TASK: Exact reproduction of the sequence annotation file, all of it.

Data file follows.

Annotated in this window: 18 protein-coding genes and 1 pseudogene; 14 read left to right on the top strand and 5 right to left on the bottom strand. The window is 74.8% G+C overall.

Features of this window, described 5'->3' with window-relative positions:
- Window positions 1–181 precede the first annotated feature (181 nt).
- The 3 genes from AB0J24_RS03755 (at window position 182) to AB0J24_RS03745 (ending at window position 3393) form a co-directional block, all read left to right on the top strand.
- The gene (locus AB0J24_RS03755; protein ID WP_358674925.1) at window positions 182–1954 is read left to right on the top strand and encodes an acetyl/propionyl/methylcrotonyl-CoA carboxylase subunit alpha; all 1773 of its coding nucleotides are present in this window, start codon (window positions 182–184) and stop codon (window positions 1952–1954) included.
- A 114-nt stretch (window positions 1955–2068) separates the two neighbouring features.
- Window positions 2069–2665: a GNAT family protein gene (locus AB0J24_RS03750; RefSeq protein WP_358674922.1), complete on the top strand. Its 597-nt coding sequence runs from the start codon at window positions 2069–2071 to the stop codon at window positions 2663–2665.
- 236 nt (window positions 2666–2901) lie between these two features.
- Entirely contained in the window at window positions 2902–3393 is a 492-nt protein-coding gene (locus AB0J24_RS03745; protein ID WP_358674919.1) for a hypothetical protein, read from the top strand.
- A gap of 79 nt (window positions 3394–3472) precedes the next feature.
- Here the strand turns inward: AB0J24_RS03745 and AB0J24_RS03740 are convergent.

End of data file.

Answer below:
Annotated in this window: 18 protein-coding genes and 1 pseudogene; 14 read left to right on the top strand and 5 right to left on the bottom strand. The window is 74.8% G+C overall.

Features of this window, described 5'->3' with window-relative positions:
- Window positions 1–181 precede the first annotated feature (181 nt).
- The 3 genes from AB0J24_RS03755 (at window position 182) to AB0J24_RS03745 (ending at window position 3393) form a co-directional block, all read left to right on the top strand.
- The gene (locus AB0J24_RS03755; protein ID WP_358674925.1) at window positions 182–1954 is read left to right on the top strand and encodes an acetyl/propionyl/methylcrotonyl-CoA carboxylase subunit alpha; all 1773 of its coding nucleotides are present in this window, start codon (window positions 182–184) and stop codon (window positions 1952–1954) included.
- A 114-nt stretch (window positions 1955–2068) separates the two neighbouring features.
- Window positions 2069–2665: a GNAT family protein gene (locus AB0J24_RS03750; RefSeq protein WP_358674922.1), complete on the top strand. Its 597-nt coding sequence runs from the start codon at window positions 2069–2071 to the stop codon at window positions 2663–2665.
- 236 nt (window positions 2666–2901) lie between these two features.
- Entirely contained in the window at window positions 2902–3393 is a 492-nt protein-coding gene (locus AB0J24_RS03745; protein ID WP_358674919.1) for a hypothetical protein, read from the top strand.
- A gap of 79 nt (window positions 3394–3472) precedes the next feature.
- Here the strand turns inward: AB0J24_RS03745 and AB0J24_RS03740 are convergent.